8. Hello, I opened the following violin (I decided to restore it). It seems that is built on the back (the fast way - no mold). The back was half opened so that s why I removed it first. The violin has no damages on front and back plates. I understand that it was a cheap, fast made instrument, but I think I can do something better for it. I want to replace all the linings that are badly cutted. Do you thing I have to add corner blocks? Also, would it be good idea to rebuild it on the back, or to begin by gluing linings ribs, glue the back and then open the front? (the neck is glued with epoxy as I examined, and it will be hard to remove it too). I want to make new block at the base too. It does not have good contact with anything. About the bass bar.: I will cut of the kind of bar that has. But, do I have to add a modern one or to make shorter (close to baroque size)? <IMG/>
  9. Yes. Making a new frog without underslide.
  10. Dear Mr Jerry, first of all, thank you for the invaluable 'lesson' you provided here for free. Secondly, I would like to say that French, especially transitional bows without undersides, have not such a deep chanel and 45° angle like modern bows. My biggest difficulty on frog was to make a chanel without underside, and make it perfect, without cracking the edges (no CNC involved) . All the times I was using CA glue at the end to fix some scratches etc. After Chisel I was using files to straighten the surface. If we use only hand tools, what is the best way to open the underside chanel the perfect way, before silk and glue treatment?
  11. Thank you all for your answers. It was clear for me.
  12. Please Mr. Jerry, I would like to know more on that type of reinforcement. Is it a kind of gauze/cloth sticked with glue (hide), like sometimes inside the thin violin plates? Or you use cyanoacrylate straight to ebony for reinforcement? Thank you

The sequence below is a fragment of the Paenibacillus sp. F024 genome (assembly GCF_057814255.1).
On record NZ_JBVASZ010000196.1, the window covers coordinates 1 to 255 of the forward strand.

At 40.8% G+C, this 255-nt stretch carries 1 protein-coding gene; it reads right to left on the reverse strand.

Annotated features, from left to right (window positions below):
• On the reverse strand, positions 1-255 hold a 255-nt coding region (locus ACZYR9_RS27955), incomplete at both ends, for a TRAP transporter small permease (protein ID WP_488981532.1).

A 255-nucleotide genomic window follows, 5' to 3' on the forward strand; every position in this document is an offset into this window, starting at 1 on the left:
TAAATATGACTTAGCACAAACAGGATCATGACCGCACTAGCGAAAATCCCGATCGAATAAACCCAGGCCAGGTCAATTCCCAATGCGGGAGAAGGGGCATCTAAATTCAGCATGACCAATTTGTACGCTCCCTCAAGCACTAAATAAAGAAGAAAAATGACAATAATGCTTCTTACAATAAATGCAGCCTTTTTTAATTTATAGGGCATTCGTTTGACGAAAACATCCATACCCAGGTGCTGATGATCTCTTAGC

13. The known cut of the violin woods is the quarter and slab cut. https://www.google.com/imgres?imgurl=https%3A%2F%2Fmedia.springernature.com%2Flw785%2Fspringer-static%2Fimage%2Fchp%3A10.1007%2F978-3-319-92796-1_5%2FMediaObjects%2F340640_1_En_5_Fig27_HTML.png&imgrefurl=https%3A%2F%2Flink.springer.com%2Fchapter%2F10.1007%2F978-3-319-92796-1_5&tbnid=D_yHQNNqhn7cqM&vet=12ahUKEwiTtrve2sfqAhUT-hoKHfv2A3kQMygBegUIARCSAQ..i&docid=TH2XEeTc9yjJmM&w=785&h=514&q=violin back tone wood slab cut springer&ved=2ahUKEwiTtrve2sfqAhUT-hoKHfv2A3kQMygBegUIARCSAQ Herron Allen at his book notices " bridge must by made of spotted maple,neither too hard nor too soft, the grain horizontal...". What kind of cut is the violin Bridge? Is there only one way? An example is here http://schuster-stege.de/Das_Holz_E.html Picture is more helpfull, so, if I can give an example: Is this a kind of bridge cut or am I completely wrong? Also, are there suggestions for European sellers of wood for bridges (untreated and high quality Bosnian maple)? Thank you very much all for your time
  14. Thank you all so much for your advises. Your answers were clear. I will stay as you say on my mic, recorder, FFT program.
  15. Thank you for your answer. I you like to use them in conjunction with other tests in order to have more reliable data for every the instrument I examine or make. For example, I do not have a Lucci (much more because I use Regh s methods). An oscilloscope can give me more information on the oscillations of the bow rod (a process like when hitting the tip on palm, the osc. can presentate the results).